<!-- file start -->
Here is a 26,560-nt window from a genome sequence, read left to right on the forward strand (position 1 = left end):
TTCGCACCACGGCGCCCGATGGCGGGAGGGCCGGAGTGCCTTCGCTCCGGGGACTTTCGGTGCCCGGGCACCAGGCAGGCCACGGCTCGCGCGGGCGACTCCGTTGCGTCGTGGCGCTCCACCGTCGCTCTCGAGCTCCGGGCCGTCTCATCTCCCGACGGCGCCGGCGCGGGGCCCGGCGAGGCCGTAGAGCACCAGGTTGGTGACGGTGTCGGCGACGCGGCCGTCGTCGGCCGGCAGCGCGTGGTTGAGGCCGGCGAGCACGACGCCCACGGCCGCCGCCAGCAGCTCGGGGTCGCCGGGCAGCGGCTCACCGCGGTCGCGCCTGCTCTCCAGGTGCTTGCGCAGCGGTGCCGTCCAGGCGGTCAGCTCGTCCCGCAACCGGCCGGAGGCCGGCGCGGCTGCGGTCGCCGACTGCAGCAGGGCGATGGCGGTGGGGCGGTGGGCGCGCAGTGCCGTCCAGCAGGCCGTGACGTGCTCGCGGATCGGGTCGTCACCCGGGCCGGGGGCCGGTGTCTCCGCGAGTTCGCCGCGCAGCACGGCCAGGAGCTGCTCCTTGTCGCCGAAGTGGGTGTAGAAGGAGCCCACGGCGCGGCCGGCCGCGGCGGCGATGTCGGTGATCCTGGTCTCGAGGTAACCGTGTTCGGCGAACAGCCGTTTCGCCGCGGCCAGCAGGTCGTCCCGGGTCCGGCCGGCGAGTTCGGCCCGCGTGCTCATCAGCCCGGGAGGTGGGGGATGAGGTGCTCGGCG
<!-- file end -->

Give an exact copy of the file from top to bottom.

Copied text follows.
Here is a 26,560-nt window from a genome sequence, read left to right on the forward strand (position 1 = left end):
TTCGCACCACGGCGCCCGATGGCGGGAGGGCCGGAGTGCCTTCGCTCCGGGGACTTTCGGTGCCCGGGCACCAGGCAGGCCACGGCTCGCGCGGGCGACTCCGTTGCGTCGTGGCGCTCCACCGTCGCTCTCGAGCTCCGGGCCGTCTCATCTCCCGACGGCGCCGGCGCGGGGCCCGGCGAGGCCGTAGAGCACCAGGTTGGTGACGGTGTCGGCGACGCGGCCGTCGTCGGCCGGCAGCGCGTGGTTGAGGCCGGCGAGCACGACGCCCACGGCCGCCGCCAGCAGCTCGGGGTCGCCGGGCAGCGGCTCACCGCGGTCGCGCCTGCTCTCCAGGTGCTTGCGCAGCGGTGCCGTCCAGGCGGTCAGCTCGTCCCGCAACCGGCCGGAGGCCGGCGCGGCTGCGGTCGCCGACTGCAGCAGGGCGATGGCGGTGGGGCGGTGGGCGCGCAGTGCCGTCCAGCAGGCCGTGACGTGCTCGCGGATCGGGTCGTCACCCGGGCCGGGGGCCGGTGTCTCCGCGAGTTCGCCGCGCAGCACGGCCAGGAGCTGCTCCTTGTCGCCGAAGTGGGTGTAGAAGGAGCCCACGGCGCGGCCGGCCGCGGCGGCGATGTCGGTGATCCTGGTCTCGAGGTAACCGTGTTCGGCGAACAGCCGTTTCGCCGCGGCCAGCAGGTCGTCCCGGGTCCGGCCGGCGAGTTCGGCCCGCGTGCTCATCAGCCCGGGAGGTGGGGGATGAGGTGCTCGGCG